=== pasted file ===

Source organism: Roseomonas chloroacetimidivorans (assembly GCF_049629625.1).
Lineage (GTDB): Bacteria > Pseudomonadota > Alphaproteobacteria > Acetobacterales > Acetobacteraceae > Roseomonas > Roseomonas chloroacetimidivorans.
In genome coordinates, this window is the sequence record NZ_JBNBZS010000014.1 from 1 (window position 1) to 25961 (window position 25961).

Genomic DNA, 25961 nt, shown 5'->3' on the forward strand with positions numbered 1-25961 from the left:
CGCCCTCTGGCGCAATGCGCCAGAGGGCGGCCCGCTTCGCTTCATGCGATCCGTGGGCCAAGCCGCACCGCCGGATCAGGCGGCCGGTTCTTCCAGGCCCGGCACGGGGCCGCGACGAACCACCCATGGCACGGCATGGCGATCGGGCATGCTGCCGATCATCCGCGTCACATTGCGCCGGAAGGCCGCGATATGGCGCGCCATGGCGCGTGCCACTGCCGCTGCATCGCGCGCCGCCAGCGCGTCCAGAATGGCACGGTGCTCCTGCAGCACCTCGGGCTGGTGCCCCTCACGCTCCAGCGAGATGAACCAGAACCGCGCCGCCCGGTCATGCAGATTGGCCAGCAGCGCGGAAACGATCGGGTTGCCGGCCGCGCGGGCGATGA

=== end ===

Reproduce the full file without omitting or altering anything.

Source organism: Roseomonas chloroacetimidivorans (assembly GCF_049629625.1).
Lineage (GTDB): Bacteria > Pseudomonadota > Alphaproteobacteria > Acetobacterales > Acetobacteraceae > Roseomonas > Roseomonas chloroacetimidivorans.
In genome coordinates, this window is the sequence record NZ_JBNBZS010000014.1 from 1 (window position 1) to 25961 (window position 25961).

Genomic DNA, 25961 nt, shown 5'->3' on the forward strand with positions numbered 1-25961 from the left:
CGCCCTCTGGCGCAATGCGCCAGAGGGCGGCCCGCTTCGCTTCATGCGATCCGTGGGCCAAGCCGCACCGCCGGATCAGGCGGCCGGTTCTTCCAGGCCCGGCACGGGGCCGCGACGAACCACCCATGGCACGGCATGGCGATCGGGCATGCTGCCGATCATCCGCGTCACATTGCGCCGGAAGGCCGCGATATGGCGCGCCATGGCGCGTGCCACTGCCGCTGCATCGCGCGCCGCCAGCGCGTCCAGAATGGCACGGTGCTCCTGCAGCACCTCGGGCTGGTGCCCCTCACGCTCCAGCGAGATGAACCAGAACCGCGCCGCCCGGTCATGCAGATTGGCCAGCAGCGCGGAAACGATCGGGTTGCCGGCCGCGCGGGCGATGA